For me the only thing besides the awe-inspiring, vertigo-inducing footwear shown on the Alexander McQueen S/S 2010 runway that made an impression was the film, directed by Nick Knight of course, that played at the opening of the show. In it model Raquel Zimmermann, lit in deathly shades of blue and naked as the day she was born, was writhing around in a state akin to ecstasy (really, the only way to writhe imo). Slithering around on the aforementioned naked model were dozens of snakes. It was an incredibly powerful image, a giant video screen dominated by a beautiful woman falling prey to the evils of temptation. Or, you know, not. Personally the video made me think more of Lilith, the personification of temptation itself, than of Eve, the mortal who gave into it.
TBH I'm not at all surprised that McQueen and Knight chose to adapt that image for the campaign. But whereas the video was haunting, dark and overtly sexual, the campaign is lighter, both literally and figuratively. For starters, you'd be hard pressed to find pythons or boa constrictors that haven't already been made into accessories in the colors that Knight dreamed up. Pretty much every primary and secondary shade on the color wheel is present and accounted for, and with the sheer amount of serpents both large and small the first impression of the shot is like a bomb exploding in your retinas. You don't know where to focus first, though the chartreuse snakeskin "armadillo" platforms, as they've been informally known, are a good place to start. Of course, those shoes are on someone's feet, and those feet are connected to a body somewhere under the swirling mass of cold-blooded color. Let your eyes adjust for a second and then you see her, though just barely, and that's where the otherwise striking image falls flat for me. All you see is snake patterns everywhere, dominating the entire image. While the intensity of the color and pattern makes for a strong first impact, any impact that the image of a woman tangled in serpents might have is completely lost. I cannot fathom why anyone would have chosen that snake printed catsuit as the wardrobe for this shot because it blends right in. That may very well have been the intent, but I don't think it makes for a great image. It's simply too much of one thing. Besides that, and more confusingly, with all of the extravagantly molded, printed and puffed mini dresses shown on the runway you pick a printed lycra catsuit to represent the collection? I mean granted, all that the runway collection amounted to was a bunch of beautifully manipulated prints, and that's exactly what the ad is trying to sell you, but again, the printed clothing is canceled out by the snakes. It's basically just part of the background.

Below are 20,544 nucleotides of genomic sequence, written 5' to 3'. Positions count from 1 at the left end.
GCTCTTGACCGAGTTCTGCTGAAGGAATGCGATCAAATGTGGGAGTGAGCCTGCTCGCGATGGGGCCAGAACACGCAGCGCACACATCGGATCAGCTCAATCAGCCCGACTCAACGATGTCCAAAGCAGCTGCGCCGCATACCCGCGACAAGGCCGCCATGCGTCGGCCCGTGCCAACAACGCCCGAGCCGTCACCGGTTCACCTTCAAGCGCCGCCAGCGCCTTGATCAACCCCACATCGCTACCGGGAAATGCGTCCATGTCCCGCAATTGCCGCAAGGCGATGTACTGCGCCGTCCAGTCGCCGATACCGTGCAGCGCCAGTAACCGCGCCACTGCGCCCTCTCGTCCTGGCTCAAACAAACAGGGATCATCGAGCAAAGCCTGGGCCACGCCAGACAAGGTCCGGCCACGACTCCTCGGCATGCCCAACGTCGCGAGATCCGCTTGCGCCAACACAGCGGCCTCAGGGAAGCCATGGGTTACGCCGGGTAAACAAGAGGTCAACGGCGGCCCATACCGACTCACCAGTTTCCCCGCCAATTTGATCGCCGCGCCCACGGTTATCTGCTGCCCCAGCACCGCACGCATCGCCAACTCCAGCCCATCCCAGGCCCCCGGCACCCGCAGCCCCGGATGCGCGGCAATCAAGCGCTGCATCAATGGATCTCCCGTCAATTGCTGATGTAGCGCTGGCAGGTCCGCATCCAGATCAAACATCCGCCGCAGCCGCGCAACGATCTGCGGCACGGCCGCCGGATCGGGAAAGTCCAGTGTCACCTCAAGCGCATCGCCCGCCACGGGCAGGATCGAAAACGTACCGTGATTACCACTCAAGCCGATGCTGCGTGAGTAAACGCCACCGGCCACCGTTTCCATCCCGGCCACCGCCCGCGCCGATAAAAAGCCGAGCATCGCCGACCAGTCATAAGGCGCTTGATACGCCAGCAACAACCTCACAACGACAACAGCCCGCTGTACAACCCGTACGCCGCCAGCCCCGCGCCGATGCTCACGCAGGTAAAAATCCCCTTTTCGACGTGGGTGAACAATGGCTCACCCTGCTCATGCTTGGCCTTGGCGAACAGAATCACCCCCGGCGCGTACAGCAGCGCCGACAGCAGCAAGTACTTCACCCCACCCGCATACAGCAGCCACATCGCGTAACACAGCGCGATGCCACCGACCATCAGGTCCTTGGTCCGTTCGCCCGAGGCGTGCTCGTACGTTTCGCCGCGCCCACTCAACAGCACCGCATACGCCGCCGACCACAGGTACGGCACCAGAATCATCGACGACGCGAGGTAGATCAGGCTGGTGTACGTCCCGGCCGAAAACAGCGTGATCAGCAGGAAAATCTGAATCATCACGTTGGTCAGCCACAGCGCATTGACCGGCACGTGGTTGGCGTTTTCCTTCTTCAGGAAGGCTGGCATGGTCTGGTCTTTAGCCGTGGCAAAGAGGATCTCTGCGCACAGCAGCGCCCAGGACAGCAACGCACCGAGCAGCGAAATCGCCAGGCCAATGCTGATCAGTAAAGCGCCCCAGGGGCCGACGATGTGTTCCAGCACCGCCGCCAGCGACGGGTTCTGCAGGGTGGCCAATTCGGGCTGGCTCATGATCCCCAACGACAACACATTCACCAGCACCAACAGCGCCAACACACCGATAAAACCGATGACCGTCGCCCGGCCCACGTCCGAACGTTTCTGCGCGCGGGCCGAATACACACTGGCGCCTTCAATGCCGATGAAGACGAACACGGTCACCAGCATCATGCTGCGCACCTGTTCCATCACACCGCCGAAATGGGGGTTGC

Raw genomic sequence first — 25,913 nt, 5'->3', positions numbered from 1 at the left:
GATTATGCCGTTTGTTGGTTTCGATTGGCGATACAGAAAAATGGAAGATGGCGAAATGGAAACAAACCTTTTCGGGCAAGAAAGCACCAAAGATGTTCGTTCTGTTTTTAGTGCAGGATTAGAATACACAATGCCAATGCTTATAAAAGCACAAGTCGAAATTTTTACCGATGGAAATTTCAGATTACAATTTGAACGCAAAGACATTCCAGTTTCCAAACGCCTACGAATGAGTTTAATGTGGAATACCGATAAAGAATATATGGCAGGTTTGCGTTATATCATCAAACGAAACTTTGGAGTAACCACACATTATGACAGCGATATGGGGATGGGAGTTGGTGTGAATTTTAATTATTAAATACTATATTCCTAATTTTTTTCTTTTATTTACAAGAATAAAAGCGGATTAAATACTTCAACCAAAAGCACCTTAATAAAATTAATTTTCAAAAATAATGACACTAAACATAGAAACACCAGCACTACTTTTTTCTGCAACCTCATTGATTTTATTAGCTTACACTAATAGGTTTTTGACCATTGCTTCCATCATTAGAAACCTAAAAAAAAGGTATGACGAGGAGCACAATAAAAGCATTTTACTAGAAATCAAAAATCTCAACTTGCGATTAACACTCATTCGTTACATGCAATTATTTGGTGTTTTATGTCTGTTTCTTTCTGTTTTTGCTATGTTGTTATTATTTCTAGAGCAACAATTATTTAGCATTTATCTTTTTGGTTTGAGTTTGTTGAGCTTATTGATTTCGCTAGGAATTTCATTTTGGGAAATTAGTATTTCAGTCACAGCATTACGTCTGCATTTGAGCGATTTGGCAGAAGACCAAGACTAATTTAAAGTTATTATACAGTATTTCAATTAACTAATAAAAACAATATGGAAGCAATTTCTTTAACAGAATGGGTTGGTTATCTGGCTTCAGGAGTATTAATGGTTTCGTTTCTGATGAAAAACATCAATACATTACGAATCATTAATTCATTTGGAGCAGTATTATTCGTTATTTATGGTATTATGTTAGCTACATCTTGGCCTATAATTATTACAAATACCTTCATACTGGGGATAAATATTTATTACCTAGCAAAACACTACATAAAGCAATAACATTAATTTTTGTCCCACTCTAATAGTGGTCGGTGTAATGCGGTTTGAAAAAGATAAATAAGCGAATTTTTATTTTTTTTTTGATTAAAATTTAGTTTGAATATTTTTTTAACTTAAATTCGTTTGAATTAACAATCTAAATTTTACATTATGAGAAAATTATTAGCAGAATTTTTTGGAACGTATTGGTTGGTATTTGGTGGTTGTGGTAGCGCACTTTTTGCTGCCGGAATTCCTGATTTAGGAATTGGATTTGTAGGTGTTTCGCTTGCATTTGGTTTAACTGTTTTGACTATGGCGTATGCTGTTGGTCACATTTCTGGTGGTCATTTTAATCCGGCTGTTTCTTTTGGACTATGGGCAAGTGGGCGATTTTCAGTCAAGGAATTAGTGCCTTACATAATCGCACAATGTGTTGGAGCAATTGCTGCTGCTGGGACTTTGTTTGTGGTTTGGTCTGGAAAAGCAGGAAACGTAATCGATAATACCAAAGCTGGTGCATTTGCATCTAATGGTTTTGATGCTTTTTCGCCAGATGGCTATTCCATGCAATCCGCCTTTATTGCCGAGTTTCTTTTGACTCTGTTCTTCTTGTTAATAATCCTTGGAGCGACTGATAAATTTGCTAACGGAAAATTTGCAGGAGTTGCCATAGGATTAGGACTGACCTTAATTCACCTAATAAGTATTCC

So I'm torn about it. On the one hand it's a really cool image on it's own. Even though McQueen's ads don't show up in magazines, there is absolutely NO WAY you would miss this if it did. Plus it's the polar opposite of all the other ads this season which have been focusing first and foremost on the clothes. This is an unapologetic feast for the eyes by comparison. But the problem is that the eyes, or at least my eyes, don't really have anywhere to go once the initial bang of "Ooh, colored snakes" wears off. There really isn't anything else to look at after that because that's precisely what dominates the entire photograph. Quite honestly I think that she should have been naked, wearing only the shoes (and might I add, not those particular shoes). As it is the ad doesn't have the same dark eroticism going for it that the film did, which in all fairness could be partly because there's no motion. But they still could have achieved a sense of dangerous sexuality without the benefit of movement. And besides, it's not like this ad is actually selling you a product anyway, so she really didn't have to be wearing anything at all. The image would have been better had she not been. I think what's frustrating me is that I can totally see what could have been, and the fact that it's not is driving me crazy.